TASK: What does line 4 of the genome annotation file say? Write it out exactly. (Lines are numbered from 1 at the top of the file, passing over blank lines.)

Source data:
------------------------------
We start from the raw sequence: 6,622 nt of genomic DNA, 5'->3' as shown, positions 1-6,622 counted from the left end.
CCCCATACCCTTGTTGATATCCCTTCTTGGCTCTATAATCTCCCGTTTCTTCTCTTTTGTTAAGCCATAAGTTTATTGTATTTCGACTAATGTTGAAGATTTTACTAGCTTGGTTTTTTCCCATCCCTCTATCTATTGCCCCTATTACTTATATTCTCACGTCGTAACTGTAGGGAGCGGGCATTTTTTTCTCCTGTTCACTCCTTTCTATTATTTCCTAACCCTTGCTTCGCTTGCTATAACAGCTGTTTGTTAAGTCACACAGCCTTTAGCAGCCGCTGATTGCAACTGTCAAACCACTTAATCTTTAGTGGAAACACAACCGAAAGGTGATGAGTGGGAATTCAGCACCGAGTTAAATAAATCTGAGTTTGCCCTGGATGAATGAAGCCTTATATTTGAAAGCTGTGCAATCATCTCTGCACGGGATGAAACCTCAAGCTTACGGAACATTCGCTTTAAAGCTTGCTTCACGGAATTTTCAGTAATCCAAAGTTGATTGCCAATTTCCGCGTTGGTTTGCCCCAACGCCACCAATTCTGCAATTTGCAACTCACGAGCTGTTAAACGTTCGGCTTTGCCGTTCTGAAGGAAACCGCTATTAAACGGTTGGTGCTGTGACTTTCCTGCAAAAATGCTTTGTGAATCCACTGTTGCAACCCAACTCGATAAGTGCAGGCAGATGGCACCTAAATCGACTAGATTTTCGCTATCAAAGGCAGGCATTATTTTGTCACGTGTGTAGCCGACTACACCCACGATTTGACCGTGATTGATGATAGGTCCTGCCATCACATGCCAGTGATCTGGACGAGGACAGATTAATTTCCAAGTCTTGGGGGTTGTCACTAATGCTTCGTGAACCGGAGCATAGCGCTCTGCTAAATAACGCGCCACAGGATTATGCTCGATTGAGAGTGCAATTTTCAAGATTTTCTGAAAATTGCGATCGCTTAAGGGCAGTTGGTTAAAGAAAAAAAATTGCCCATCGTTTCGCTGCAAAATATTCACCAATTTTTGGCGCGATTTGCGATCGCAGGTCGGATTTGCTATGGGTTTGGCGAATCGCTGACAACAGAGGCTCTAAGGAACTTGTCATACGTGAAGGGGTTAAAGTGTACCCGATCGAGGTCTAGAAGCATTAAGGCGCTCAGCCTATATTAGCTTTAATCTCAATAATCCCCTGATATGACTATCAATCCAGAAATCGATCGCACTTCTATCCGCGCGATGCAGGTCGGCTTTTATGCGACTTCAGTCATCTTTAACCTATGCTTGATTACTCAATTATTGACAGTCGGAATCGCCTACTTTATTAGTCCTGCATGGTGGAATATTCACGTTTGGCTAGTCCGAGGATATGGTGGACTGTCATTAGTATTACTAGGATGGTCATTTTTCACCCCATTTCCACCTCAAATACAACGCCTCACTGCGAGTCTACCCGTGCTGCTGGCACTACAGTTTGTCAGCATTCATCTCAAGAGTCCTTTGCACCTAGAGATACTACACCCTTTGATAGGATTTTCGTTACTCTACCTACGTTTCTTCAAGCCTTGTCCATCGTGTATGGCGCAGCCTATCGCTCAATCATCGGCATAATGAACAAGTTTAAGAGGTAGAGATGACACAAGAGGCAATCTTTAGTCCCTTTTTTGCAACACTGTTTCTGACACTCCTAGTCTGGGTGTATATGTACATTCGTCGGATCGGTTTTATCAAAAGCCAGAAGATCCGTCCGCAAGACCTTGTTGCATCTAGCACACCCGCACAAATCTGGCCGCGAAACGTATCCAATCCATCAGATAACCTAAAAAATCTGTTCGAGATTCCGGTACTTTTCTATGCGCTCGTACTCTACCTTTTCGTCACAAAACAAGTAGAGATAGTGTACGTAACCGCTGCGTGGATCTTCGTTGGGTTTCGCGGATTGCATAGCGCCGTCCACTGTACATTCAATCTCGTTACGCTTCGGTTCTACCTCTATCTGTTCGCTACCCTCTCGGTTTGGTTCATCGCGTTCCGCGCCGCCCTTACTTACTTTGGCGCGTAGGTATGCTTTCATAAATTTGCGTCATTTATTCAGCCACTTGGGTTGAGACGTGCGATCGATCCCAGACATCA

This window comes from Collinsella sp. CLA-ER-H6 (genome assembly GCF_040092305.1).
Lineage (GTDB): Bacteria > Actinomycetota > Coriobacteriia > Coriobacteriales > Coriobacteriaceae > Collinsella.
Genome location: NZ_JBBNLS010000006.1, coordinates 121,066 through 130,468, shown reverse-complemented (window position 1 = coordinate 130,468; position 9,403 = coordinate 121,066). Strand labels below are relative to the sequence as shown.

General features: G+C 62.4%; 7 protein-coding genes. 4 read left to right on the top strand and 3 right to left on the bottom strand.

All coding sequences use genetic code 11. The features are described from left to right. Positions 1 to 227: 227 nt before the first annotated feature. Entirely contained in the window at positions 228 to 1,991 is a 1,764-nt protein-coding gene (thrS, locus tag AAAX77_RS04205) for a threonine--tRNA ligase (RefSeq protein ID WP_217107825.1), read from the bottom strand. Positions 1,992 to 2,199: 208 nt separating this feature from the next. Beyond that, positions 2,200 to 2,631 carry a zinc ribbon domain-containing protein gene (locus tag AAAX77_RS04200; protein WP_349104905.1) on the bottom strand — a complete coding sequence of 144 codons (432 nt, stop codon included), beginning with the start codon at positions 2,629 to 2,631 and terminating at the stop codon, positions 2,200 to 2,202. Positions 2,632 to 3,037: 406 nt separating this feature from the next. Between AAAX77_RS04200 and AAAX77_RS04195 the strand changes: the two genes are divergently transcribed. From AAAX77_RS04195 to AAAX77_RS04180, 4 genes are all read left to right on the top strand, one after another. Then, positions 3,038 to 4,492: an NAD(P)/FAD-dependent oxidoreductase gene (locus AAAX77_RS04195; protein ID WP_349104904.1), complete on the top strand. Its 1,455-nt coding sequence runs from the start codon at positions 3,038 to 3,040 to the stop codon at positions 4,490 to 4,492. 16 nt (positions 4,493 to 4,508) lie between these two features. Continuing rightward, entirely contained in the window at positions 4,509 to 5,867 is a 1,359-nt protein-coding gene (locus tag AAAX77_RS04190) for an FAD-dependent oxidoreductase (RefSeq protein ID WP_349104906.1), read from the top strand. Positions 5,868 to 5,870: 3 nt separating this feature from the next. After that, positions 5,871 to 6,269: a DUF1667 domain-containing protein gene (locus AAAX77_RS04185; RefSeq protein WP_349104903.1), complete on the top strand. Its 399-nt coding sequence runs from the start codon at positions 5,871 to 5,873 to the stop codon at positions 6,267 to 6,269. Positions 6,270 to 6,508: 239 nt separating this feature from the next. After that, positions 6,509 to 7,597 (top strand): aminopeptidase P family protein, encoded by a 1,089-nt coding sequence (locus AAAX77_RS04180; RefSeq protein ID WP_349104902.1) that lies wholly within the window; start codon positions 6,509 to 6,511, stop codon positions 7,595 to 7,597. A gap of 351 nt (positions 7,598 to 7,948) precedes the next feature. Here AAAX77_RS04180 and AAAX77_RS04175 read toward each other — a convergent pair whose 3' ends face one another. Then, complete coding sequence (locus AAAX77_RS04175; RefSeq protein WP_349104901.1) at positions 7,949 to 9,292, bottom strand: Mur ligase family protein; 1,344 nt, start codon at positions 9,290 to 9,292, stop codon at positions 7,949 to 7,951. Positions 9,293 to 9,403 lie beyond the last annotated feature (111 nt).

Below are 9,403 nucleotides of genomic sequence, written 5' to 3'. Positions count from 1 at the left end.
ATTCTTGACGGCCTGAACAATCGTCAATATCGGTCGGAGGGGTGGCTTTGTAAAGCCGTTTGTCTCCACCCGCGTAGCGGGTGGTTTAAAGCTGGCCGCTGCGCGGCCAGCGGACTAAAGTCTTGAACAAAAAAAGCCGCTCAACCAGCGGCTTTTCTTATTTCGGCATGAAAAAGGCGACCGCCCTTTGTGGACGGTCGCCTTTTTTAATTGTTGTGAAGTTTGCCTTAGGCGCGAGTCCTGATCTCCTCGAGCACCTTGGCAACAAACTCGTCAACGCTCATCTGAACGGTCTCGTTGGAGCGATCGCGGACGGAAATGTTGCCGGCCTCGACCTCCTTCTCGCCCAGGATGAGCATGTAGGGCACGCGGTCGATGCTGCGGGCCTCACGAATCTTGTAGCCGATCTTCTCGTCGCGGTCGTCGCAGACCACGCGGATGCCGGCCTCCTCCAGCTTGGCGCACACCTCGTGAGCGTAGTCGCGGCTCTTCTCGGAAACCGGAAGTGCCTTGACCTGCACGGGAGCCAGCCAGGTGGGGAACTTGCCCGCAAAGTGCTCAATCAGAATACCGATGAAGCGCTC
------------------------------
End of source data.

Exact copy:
Lineage (GTDB): Bacteria > Actinomycetota > Coriobacteriia > Coriobacteriales > Coriobacteriaceae > Collinsella.